"La Constancia" by Regina Giménez, a tribute to the Catalan labor union that called a general strike in 1913 in protest of the conditions for female and child workers in the textile industry. latitudes-flickr/Flcikr. (CC BY-NC-ND 2.0)
Last June marked the first time that global supply chains (GSCs) were discussed at the International Labour Conference, the International Labour Organisation's flagship annual event. At the time, some wondered whether the simple fact that GSCs were an item on the ILO’s agenda constituted a victory in itself, while others remained unconvinced of the feasibility of meaningfully re-charting globalisation's current path.
Since then, calls for greater accountability and labour standards have only increased. For example, Human Rights Watch sent an open letter last April with over 70 organisational signatories to the European Commission, demanding that they impose greater transparency measures in the garment supply chain. In May the G20 Labour and Employment Ministers issued the 2017 LEMM Declaration, an important – though arguably small – step towards promoting sustainable supply chains.
But despite ongoing discussions about the need to end exploitative practices in supply chains, there remains substantial resistance to binding standards at the international level, including to an ILO convention on decent work. And needless to say, the working conditions for the vast majority of supply chain workers remain unchanged. In light of this undisrupted status quo, we talked with expert voices from global supply chains to understand why this is the case and how to move forward.
Invisible and unequal relationships
GSCs are not neutral systems of production. The combination of a cost minimising strategy with free moving capital – the core of any GSC – creates a race to the bottom for supplier firms, as they must constantly prove themselves to be the cheapest in order to survive. To do this they must, by any way possible, reduce the price of production, and especially the price of labour.
Workers willing to work for rock bottom wages must not only be found, but kept in that state of need.
“Supply chains exists because [corporations] are seeking the most vulnerable and the most marginalised workforce, so they can cut costs,” said Sanjiv Pandita, the Asia regional representative for Solidar Suisse Hong Kong. "They are looking for young women from the rural areas in Cambodia and Bangladesh and Vietnam, whether they are working in electronics or the garment sector". It is a system that depends on and reproduces global inequality, as workers willing to work for rock bottom wages must not only be found, but kept in that state of need.
In what is already an asymmetrical labour relationship, workers are further limited by the multiple layers of sub-contracting that characterise most modern supply chains. These distance workers from the lead firms, obscure abusive labour practices, and make redress even more difficult. As Cathy Feingold, the international director of the AFL-CIO, the largest trade union federation in the United States, contended: “it is very hard for workers to have any kind of power, when they don’t really know who they are working for and what kind of power they have in negotiating with those employers.”
Anannya Bhattacharjee, international coordinator of the Asia Floor Wage Alliance and local trade unionist in India, echoed this point. “A lot of people may think that the immediate employer is the factory, which is the case, but the principal employer is not the factory manager. It’s the factory manager’s boss, who is the brand and the retailer.”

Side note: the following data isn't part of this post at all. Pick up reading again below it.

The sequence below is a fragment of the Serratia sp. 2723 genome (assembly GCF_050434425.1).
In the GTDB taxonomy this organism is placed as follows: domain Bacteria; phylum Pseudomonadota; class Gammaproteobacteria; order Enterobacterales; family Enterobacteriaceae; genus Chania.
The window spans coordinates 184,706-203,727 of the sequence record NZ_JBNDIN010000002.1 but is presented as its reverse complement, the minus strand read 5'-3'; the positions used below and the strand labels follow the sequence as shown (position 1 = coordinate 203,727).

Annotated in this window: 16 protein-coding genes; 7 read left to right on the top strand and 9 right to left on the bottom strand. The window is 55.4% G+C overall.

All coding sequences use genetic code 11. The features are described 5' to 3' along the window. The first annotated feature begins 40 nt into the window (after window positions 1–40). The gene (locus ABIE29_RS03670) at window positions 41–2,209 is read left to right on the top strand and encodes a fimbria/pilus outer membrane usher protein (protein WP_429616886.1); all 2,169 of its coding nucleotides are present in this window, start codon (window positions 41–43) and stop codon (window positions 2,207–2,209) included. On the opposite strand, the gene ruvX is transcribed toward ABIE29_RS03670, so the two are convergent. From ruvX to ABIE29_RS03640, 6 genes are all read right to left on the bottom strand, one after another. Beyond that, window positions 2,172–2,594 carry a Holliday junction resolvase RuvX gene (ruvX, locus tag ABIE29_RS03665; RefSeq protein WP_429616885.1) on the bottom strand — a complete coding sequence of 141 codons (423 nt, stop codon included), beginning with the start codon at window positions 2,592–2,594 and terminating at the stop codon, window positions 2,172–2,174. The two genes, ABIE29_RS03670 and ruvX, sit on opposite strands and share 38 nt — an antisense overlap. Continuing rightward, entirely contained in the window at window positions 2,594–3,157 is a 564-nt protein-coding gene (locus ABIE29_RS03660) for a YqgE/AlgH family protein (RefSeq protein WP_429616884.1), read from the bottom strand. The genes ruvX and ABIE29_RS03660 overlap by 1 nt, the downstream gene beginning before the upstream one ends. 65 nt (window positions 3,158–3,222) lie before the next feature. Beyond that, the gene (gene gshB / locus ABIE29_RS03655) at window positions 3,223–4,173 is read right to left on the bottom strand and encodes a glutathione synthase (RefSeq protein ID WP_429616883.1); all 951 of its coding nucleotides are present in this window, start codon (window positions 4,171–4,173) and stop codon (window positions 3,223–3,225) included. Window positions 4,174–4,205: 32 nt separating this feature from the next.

If the brands and retailers are at the top of the pyramid, migrant workers are at the bottom, says JJ Rosenbaum, the current Robina Fellow at Yale Law School’s Schell Center for International Human Rights: “Migrant workers are often at the bottom of supply chains of major multinational corporations", she said, "and traditional notions of freedom of association and collective bargaining are often times leaving them out.”
When ‘transparency’ is not enough to overcome opacity
These arguments are often met with calls for greater transparency in supply chains. The policy response, however, typically puts the onus on corporations to disclose labour abuses and leaves the remedies to company discretion. Two relatively recent examples of transparency legislation in action – the Modern Slavery Act in the UK (2015) and the California Transparency Act (2010) – operate on this model, and have so far failed to reduce exploitation in supply chains.
At the same time that monitoring for corporate exploitation is being left to those selfsame corporations, pressure on major supplier countries to maintain the status quo reduces the space for democratic organising, Pandita said, and frequently causes "the government to defy their own constitution” in the hopes of achieving export-oriented growth. In doing so, states abrogate their responsibility to “create an atmosphere that not only allows businesses to operate but allows the workers to get their due rights,” added Uma Rani, a senior development economist at the ILO.
How can we hold both states and corporations accountable for respecting workers’ rights at both national and international levels?
"The only structure that can protect workers is unionisation, Bhattacharjee said. "Workers have to unionise in order to then hold all the parties accountable". Furthermore, in an age where supply chains crisscross the world, “the only way to bargain with brands is to bargain globally.” Feingold reiterated the point. “We need transnational bargaining, we need new forms of thinking regionally about sectoral bargaining ... and we need to go towards corporate accountability that is binding", Feingold said". Those are the pieces that we need to be looking at in terms of the labour movement, building power from the ground up, and then shaping things from above with the global architecture”.